A new study by Northeastern University researchers of mass-murder trends shakes up a slew of liberal shibboleths regarding guns, background checks and the frequency of attacks. Indeed, findings by James Alan Fox, a criminologist, and graduate student Monica J. DeLateur tear asunder the “solutions” of anti-gun zealots.
That begins with the myth that mass murders (defined by the FBI as a single incident that claims four or more lives) are on the rise. They are not.
Writing in the journal Homicide Studies, the authors, using FBI statistics, report that the number of mass shootings has remained unchanged from 1976 to 2011, averaging about 20 annually. Among other dispelled myths:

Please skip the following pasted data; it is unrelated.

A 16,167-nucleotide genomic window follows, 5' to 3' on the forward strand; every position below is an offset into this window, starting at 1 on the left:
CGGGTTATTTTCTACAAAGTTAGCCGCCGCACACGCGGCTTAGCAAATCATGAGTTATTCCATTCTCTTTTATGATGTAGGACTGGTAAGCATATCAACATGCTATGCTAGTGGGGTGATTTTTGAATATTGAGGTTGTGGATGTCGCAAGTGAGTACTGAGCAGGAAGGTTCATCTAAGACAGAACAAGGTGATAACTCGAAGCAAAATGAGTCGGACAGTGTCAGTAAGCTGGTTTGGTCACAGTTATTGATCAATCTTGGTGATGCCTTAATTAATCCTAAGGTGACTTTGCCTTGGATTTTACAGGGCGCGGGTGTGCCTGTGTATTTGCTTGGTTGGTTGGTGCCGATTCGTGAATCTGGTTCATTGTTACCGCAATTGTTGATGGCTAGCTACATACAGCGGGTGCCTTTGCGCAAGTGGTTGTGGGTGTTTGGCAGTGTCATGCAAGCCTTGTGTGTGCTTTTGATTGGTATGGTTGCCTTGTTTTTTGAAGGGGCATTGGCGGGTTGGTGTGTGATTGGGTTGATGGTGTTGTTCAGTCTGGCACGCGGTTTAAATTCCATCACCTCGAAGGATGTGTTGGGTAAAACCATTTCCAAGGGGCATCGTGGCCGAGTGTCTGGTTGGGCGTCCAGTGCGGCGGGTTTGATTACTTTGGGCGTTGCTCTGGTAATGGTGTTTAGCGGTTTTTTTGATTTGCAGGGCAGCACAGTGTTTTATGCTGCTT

• Criminal background checks are ineffective because most mass murderers didn't have criminal records or a history of psychiatric hospitalizations.
• Violent video games do not necessarily promote gun violence, according to social science researchers.
• Handguns, rather than so-called “assault weapons,” are typically used (47.9 percent versus 24.6 percent) in mass shootings. Moreover, the 1994 federal assault weapon ban had no measurable effect on mass shootings.
So, how much freedom should Americans relinquish to achieve the government's “sense” of security? Sadly in too many generalizations about guns, critical thinking has been displaced by baseless assumption.
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